My mother-in-law's home-grown curry leaves. They might look diseased here but this is the frozen result
Mix with one tbs of boiling water 

Steam the crabs first, then crack the shells


  • Heat wok up with 1 tbs of oil
  • Add butter, don't turn the heat too high you don't want the butter to brown too much or froth
  • Toss in the shallots and garlic and fry for about 2 min
  • Grab a generous handful of curry leaves and toss for 3 min
  • Pour the oyster sauce into the wok and mix thoroughly
  • Add cracked pepper and sliced red chilli if you wish, stir fry for about 1 min
  • Now for the piece de resistance, steamed crabs go in and voila!

It's no secret I love my Singapore Chilli Crab, and have talked about it several times on this blog. But this is a drier and much spicier version some of you might not like.


  • 1 whole bulb of garlic
  • 2 whole shallots chopped
  • 100gm ginger sliced
  • 5 chilli padi sliced
Put the above in a blender or chopper.
  • Tomato Ketchup about 5 tbs
  • Maggi's Garlic Chilli Sauce half a bottle
  • Egg optional
The rest of it is easy, stir-fry the blended mixture in 1tbs of oil till fragrant, then add the sauces and crab.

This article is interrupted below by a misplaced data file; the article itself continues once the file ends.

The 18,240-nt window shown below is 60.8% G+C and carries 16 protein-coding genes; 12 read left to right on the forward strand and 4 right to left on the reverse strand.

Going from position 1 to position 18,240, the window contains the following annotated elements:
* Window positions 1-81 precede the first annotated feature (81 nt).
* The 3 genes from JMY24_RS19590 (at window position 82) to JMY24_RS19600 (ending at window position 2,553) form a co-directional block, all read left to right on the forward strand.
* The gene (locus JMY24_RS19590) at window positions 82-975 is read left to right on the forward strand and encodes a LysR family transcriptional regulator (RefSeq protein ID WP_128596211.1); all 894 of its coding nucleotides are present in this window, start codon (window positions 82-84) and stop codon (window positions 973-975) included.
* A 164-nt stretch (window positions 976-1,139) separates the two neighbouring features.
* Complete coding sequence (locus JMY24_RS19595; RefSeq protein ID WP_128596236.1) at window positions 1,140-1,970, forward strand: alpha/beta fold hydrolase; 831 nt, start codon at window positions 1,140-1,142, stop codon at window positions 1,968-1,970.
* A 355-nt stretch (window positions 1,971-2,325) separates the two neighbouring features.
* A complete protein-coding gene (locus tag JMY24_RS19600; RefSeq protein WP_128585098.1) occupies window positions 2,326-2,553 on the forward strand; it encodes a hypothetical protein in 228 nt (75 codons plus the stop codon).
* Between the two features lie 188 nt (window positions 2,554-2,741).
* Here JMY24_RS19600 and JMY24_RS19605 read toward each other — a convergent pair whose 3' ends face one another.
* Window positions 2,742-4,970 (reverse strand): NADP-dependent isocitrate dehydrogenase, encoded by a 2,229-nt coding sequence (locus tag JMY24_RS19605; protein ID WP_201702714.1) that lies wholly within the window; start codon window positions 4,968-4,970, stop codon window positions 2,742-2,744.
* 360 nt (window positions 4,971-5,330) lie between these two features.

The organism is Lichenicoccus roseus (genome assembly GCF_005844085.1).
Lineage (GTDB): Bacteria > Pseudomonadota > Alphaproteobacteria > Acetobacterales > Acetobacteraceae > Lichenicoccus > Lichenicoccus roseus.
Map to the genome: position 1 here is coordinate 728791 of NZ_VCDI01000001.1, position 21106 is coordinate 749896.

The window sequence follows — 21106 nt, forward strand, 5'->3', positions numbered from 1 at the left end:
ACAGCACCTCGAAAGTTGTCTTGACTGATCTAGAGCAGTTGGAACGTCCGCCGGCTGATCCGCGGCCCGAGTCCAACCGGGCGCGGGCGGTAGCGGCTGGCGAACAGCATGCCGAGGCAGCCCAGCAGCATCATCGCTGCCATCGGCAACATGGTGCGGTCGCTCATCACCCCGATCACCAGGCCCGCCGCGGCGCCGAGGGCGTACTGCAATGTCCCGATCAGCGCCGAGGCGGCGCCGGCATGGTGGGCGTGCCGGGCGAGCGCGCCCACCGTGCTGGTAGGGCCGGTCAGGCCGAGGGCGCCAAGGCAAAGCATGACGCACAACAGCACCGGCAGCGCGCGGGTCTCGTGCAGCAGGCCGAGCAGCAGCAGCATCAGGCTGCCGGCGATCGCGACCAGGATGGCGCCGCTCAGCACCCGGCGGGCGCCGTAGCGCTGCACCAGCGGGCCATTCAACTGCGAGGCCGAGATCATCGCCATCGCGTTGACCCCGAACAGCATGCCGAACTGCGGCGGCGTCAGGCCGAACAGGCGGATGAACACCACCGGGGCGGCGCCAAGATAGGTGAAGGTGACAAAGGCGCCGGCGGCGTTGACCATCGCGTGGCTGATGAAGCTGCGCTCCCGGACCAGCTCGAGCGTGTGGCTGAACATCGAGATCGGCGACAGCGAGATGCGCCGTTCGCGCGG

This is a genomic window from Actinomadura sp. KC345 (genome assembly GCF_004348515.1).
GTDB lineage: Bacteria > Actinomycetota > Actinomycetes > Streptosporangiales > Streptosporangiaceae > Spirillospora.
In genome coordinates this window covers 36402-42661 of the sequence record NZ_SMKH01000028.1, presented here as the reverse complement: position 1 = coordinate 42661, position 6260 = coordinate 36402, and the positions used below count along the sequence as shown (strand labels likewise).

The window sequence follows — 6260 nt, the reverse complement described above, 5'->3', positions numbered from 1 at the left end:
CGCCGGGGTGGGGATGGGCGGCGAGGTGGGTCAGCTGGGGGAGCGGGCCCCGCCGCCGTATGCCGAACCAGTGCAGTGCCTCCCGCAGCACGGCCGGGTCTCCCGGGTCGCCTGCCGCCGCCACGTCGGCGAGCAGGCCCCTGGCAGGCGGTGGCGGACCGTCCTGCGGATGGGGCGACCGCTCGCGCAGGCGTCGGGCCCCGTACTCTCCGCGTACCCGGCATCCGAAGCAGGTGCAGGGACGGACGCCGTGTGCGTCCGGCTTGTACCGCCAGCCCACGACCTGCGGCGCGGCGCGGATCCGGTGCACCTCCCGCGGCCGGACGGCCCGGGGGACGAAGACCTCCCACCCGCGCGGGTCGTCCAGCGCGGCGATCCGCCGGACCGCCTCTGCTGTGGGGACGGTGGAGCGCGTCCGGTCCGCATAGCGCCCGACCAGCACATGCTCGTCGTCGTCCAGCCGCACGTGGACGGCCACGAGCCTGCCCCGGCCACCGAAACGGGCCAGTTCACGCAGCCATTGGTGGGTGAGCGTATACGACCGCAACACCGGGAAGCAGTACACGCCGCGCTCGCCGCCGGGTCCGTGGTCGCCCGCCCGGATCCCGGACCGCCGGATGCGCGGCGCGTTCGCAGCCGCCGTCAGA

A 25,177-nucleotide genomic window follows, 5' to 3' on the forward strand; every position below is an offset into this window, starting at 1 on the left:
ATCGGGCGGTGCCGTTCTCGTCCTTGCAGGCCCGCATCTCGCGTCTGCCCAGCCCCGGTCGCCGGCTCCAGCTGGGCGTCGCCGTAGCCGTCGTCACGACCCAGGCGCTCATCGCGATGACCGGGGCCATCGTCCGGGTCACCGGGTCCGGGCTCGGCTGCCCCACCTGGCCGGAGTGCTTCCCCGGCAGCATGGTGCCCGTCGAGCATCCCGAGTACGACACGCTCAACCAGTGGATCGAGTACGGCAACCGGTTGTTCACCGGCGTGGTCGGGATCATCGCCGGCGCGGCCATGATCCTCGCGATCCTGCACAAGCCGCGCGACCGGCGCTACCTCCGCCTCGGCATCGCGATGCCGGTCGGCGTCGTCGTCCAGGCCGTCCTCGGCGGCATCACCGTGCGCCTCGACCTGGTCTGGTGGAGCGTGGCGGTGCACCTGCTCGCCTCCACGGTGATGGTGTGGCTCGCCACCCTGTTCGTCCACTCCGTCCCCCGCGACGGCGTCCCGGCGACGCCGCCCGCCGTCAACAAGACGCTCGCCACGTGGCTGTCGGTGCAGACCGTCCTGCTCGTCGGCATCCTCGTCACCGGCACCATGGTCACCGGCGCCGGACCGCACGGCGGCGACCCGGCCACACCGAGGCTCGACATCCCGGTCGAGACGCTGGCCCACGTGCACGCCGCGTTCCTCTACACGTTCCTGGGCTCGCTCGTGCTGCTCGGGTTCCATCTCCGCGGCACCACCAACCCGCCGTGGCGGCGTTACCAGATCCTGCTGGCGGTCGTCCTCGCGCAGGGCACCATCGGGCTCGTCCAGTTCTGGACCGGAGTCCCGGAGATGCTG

Lobster with Ginger and Spring Onion Noodles

  • Whole lobster tail, remove the shell from under and cut into 2cm pieces
  • Half a bulb of garlic minced
  • 2 springs of spring onions sliced
  • Ginger sliced
  • Chinese cooking wine
  • Oyster sauce about a few splashes
  • 1 cup of boiling water
  • 1 tsp cornstarch mixed with cold water for thickening
  • Blanched wanton noodles
Fry up the garlic, spring onions and ginger. Fry the ginger 2 min before adding garlic and spring onions as the ginger takes longer to cook.

Toss in the lobster pieces and stir fry for a couple of minutes. Add chinese wine, oyster sauce and water. Mix well. Put a lid over the wok and let it cook for about 3 min. Add cornstarch/water mixture to thicken.

Pour over blanched wanton noodles and all done!